With just two days left for Badrinath Ki Dulhania to hit the silver screen, Varun Dhawan is quite excited about his upcoming film. The young lad is currently busy promoting the movie all over the country with his co-star Alia Bhatt.
Amidst all the busy promotions, the actor indulged in a conversation with Bombay Times where he spoke at length about films, relationships and more.
Excerpts from the interview...
Alia Has Always Been A Fearless Actor
Badrinath Ki Dulhania has Varun sharing the screen space with Alia Bhatt for the third time. Talking about their changed equation, Varun quipped, "Yes, we react very differently to each other and I think that change happened during 'Humpty Sharma Ki Dulhania'. Honestly, during 'Student Of The Year' ('SOTY'), I was a little scared. Alia has always been a fearless actor; whether she is performing good or bad, she's fearless. During our debut film ('SOTY'), we were all in awe about entering the film industry, as rarely do actors get such a big launch pad. I think Alia has made the most of her life. After 'SOTY', I have gone down my path and Sidharth (Malhotra) has gone down his. Alia and I too went different ways in life and also as far as our choices of films goes. Hence, we didn't end up meeting much. After so many years, it's all kind of a comeback. We watch each other's films and I think that her breakdown scene in 'Udta Punjab' is one her best performances so far. I know her so well that sometimes, it is difficult for me to get impressed by her."
Alia Can Cry On My Shoulders If She Ever Wants To Though We Are Not 4 am Friends
Speaking about their friendship, the 'Badrinath Ki Dulhania' actor said, "She can cry on my shoulders if she ever wants to, though we are not what you typically call 4 am friends. But yes, she vents out with me whenever she wants to."
When A Film Fails, The Leading Actor Is Always Blamed For It
Varun says that the Indian audience views heroes and heroines very differently. He was quoted saying, "It might sound chauvinistic, but the Indian audience views heroes and heroines very differently. When a film fails, the leading actor is always blamed for it. The industry, trade and the audience does this. So, as an actor, it is very important to do roles that you enjoy, but at the same time give the audience what they want. When you talk about big-business films, they reach out to an entire country and there's a reason why those heroes are managing to do that. They are not making films just to please social media, and this is something I have been vocal about because I strongly believe in it. What really works or doesn't is something you learn along the way."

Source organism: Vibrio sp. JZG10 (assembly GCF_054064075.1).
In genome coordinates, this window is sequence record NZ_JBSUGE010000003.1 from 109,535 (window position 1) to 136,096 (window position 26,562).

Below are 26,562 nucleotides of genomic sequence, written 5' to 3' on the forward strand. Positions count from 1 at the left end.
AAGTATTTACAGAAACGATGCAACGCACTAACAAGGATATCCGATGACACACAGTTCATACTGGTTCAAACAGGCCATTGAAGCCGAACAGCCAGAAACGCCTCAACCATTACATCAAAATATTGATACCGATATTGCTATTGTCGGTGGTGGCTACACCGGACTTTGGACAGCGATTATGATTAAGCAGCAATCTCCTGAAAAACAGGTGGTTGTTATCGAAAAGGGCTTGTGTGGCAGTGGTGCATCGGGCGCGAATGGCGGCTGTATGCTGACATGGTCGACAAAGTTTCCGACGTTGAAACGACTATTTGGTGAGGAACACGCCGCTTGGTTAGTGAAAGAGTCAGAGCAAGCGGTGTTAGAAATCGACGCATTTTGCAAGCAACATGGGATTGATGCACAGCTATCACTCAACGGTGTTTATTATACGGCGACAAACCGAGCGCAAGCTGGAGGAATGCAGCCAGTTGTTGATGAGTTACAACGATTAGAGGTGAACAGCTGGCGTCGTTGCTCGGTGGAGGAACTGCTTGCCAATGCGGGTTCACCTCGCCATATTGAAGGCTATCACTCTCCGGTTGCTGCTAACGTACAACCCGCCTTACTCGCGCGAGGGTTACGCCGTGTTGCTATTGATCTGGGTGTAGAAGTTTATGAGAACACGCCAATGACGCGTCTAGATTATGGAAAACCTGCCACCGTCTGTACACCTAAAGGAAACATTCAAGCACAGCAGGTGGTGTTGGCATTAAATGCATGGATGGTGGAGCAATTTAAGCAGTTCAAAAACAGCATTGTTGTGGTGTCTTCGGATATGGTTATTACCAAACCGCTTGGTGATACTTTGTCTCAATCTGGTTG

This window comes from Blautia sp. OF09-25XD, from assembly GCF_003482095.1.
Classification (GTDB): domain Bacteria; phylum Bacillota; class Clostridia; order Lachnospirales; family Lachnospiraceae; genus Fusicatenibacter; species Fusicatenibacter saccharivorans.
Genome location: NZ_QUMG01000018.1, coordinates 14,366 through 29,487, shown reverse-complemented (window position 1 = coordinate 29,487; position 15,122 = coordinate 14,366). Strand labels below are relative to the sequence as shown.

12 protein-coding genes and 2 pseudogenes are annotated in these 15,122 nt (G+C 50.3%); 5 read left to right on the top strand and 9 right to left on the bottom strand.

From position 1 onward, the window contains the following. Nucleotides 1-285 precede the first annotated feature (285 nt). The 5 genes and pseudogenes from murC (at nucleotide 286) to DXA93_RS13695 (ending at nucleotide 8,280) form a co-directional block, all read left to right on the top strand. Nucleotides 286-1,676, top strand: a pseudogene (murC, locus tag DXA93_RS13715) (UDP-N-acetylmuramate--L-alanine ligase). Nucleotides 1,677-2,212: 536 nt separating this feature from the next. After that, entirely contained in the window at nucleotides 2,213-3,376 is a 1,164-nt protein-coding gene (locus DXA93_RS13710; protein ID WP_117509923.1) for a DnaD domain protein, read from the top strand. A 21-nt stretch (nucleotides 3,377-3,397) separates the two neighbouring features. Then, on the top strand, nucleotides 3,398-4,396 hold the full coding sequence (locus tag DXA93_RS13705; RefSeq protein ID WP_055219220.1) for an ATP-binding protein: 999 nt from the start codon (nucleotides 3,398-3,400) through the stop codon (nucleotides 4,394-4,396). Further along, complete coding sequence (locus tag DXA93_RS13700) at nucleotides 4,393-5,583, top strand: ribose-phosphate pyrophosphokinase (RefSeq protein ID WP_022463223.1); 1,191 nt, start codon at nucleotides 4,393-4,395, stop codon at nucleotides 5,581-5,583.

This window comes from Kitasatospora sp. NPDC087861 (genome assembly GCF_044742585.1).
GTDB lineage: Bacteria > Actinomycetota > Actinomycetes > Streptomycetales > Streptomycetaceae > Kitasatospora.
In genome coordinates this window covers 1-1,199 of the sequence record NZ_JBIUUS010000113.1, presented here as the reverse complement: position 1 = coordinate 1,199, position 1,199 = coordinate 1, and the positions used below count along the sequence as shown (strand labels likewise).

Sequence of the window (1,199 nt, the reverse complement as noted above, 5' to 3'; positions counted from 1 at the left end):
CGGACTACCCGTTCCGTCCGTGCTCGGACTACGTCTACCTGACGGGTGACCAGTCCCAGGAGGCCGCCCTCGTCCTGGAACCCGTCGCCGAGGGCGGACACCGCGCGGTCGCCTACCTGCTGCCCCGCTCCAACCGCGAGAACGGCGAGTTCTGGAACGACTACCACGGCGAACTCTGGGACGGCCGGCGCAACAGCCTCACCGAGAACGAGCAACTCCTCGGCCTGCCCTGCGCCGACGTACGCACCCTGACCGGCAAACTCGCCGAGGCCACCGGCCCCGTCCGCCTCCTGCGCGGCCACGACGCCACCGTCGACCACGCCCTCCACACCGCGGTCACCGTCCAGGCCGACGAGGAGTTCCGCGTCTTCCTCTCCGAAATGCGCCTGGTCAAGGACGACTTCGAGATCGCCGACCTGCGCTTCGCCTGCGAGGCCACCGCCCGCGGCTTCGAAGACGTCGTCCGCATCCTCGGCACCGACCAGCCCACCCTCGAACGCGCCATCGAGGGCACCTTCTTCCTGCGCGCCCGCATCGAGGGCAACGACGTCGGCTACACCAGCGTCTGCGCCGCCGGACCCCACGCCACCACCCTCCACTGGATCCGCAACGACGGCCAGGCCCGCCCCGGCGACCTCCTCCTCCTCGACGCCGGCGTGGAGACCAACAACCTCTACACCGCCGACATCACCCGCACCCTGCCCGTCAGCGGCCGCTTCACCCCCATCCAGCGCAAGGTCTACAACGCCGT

He further added, "As a kid, I have seen my father struggle and those memories are still buried somewhere in my head. I vividly remember the times when my dad wasn't doing well and my mom telling me that we couldn't afford certain things, so I had to go easy and take a backseat. I have had friends who were really rich and the kind of environment that I grew up in, these kids were brought up slightly differently. I am not an actor's son; I am a director's son. I am not saying this for any sympathy. I had a great childhood, and I am grateful that I got to see both sides of life. So, now, I think I need to do more, as there are so many kinds of films that I want to do. "
I Don't Take The Audience For Granted
"I don't take anything for granted. I don't take the audience for granted, I don't take my fans for granted and I don't take my talent for granted. I am very realistic about myself. In fact, I often underestimate myself. I won't name the films, but I think after my last couple of films, I felt that my audience was telling me to do something different. I have never worked with Aditya Chopra, but after every film, he sends me a message with his feedback, and recently, after a film of mine, he said,"I want you to surprise me."I think he is right when he says that."
I Can't Settle In One Genre
"I have to do films that get offered to me, I can't say I want to do this or that. I have heard a lot of scripts and somewhere, I thought those films won't work; it might work for 10 people, but I don't want to do films for just 10 people. Very often, people tell me how I should do films like 'Badlapur', but Sriram Raghavan (director) had that script at that time and it just fell into place. I obviously have to set a certain benchmark in my career to go all out and do just what I want to do. I don't want to burn people's money for the sake of experimenting. I have a responsibility towards the audience and the producers who are putting their money in my film. And even if I want to do something very different, my responsibility is to make that film work at the box office. Yes, I agree that I can't settle in one genre. I like different genres, like I would love to do an animated film at some point, but then again, I should be confident that it will work."
Varun Dhawan On The Institution Of Marriage And Live-In Relationships
"We discuss so much about live-in relationships and all that. Love is love. Marriage is something that cements people's love and you should do it only if you want to, not because you are forced to. Yes, I believe in the institution of marriage and I feel that it totally works.
I believe in live-in relationships, but I don't think I have the time to be in one. Most of the time, I am living in hotel rooms. So, I don't know where I would have a live-in relationship (laughs!). I need to start living at home first."